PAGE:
-          If you look at the shape of the skirt, it has more ease around the hips
-          I wanted to keep the proportions of the pattern
-          Grading up 6 sizes frightened me a little
-          I carry more weight in the lower tummy area, and if I need more space, I can add a bit of ease along the front seams

Deer&Doe sizes
Bust31 1/23334 1/236 1/437 3/439 1/241
Waist23 1/225 1/426 3/428 1/23031 1/233
Hip33 3/435 1/23738 1/240 1/441 3/443 1/4
Virtual sizesUpgrading info
plus 1plus 2plus 3plus 4plus 5plus 6MEGrading
Bust43 1/24645 1/2plus 2
Waist34 1/23637 1/23941 1/240plus 5
Hip44 3/446 1/447 3/449 1/450 3/452 1/452plus 5?

Step 4: The Deer and Doe patterns come printed on large thick paper sheets. This makes it very easy to draw the alternative lines around the actual pieces. As explained in this post, I measure the distance between two sizes, and add it up, drawing little dots where the pattern line would be if it was graded all the way to the size I need. In other words, I am doing what a pattern software would do if they had to add more sizes.

Disclaimer: this is not the ideal way, in a perfect world, larger sizes would be calculated from another block, with slightly different proportions.
I usually try to go for the grading even if it is not the most accurate version you could have. It worked in most of my past attempts.

Example of grading along the waist.

The best way to go with curves is to measure at small intervals to make sure you capture the actual curvy design.

In some cases, the piece of paper is too small, I usually finish that small part when I draw onto Swedish paper.

Step 5: As you can see on the first general picture, a few pieces overlapped after I added sizes. The best you can do is to copy them onto Swedish paper.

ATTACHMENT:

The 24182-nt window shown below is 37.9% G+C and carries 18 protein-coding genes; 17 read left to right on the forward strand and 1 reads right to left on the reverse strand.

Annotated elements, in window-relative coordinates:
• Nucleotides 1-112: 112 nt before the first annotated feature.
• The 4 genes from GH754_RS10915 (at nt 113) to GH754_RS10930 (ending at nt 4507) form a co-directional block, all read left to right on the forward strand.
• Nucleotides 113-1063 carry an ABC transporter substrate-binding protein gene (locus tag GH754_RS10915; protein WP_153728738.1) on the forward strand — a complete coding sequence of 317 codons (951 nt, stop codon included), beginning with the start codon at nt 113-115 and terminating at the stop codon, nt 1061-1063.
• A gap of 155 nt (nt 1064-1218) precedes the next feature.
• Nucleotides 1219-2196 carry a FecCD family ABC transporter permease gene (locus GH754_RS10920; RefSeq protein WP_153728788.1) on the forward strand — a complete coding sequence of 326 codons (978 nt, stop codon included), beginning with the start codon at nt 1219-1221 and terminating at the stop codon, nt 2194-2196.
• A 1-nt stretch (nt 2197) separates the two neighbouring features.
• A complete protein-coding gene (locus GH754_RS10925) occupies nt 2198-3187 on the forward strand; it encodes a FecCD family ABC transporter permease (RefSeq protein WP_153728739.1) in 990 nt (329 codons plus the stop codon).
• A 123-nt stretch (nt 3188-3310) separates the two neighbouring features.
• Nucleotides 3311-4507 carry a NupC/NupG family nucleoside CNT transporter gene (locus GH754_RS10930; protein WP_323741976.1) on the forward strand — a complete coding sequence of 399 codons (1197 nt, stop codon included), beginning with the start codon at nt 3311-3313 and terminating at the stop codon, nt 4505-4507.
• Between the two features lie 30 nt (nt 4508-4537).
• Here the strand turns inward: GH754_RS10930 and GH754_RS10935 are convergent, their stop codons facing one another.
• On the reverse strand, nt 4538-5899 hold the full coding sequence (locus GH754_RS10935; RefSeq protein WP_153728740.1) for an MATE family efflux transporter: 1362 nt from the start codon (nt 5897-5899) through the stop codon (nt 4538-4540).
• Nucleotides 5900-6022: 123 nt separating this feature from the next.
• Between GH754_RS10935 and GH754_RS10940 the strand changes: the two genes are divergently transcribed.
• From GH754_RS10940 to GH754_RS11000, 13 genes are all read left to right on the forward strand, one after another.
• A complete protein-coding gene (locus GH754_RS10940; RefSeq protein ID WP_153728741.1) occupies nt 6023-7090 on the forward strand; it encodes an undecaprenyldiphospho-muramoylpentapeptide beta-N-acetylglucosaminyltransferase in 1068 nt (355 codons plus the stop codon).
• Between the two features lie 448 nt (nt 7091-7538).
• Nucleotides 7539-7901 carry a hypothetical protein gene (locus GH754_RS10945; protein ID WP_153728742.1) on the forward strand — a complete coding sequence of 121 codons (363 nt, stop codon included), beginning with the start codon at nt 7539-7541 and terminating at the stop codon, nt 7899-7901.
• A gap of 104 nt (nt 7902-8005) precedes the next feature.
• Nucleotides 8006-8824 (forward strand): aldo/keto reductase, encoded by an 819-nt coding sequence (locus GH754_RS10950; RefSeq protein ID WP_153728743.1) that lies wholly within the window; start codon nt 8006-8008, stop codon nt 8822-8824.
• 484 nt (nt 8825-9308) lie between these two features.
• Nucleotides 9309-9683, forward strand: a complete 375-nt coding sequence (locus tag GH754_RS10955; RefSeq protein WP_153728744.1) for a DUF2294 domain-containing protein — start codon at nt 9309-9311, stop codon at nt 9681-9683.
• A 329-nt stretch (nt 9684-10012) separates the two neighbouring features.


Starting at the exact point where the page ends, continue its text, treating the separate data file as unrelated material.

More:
Step 6: In this case, I made a muslin. I have not taken any picture of it (I feel silly now). It worked for me so I went ahead and cut my fashion fabric. I am super happy with the end result!

As I explained in last week’s post, I added a couple of features to the instructions: a lining and boning. Both steps were quite easy.
For the lining, I simply used the same pattern pieces (excluding peplums) as for the fashion fabric. I just shortened them by a few inches.

Sorry for this non-ironed-version :)

For the boning, I have cut 6x 4 inches of Rigilene boning pieces. All I had to do is sew it with the machine within the seam allowances of the fashion fabric
The seams were pinked after that...

And there you go! That’s how I worked around the size chart limitations :)
Not too hard heh?

Was this post helpful to you? If so, what type of info helped you the most? Let me know so I can try to include it in the future.
If you feel that some information is missing, what would you like me to include?

Wednesday, August 13, 2014

A spring Anemone

HI everyone,

Before indulging in my maternity wardrobe planning, I want to show my me-made-summer pretty things (at the moment, there is only one of them that still fits my little bump). I want to start with one of my favourite skirts ever: my Anemone!

As you may know, I fell in love with the beautiful patterns from ElĂ©onore at Dear&Doe. It all started when I used their free Plantain back in January and March. Since then, I have finished 4 versions of it! But that’s another story… When you look at the patterns, they all really appeal to me because they look very flattering, cute and pretty.

I have however pondered about ordering (or not) to D&D for a long time because their size chart is not very large. Their larger size is 41in at the bust, 33 at the waist, and 43 at the hips. This means I would need to upgrade 3 sizes at the bust, 4 or 5 at the waist, and 5 or 6 at the hips (depending on patterns). Even after my many adventures in the upgrading world, I wondered if  wanted to invest into Indie patterns (and the price that goes with them) for woven fabrics with such a high risk of oopsies.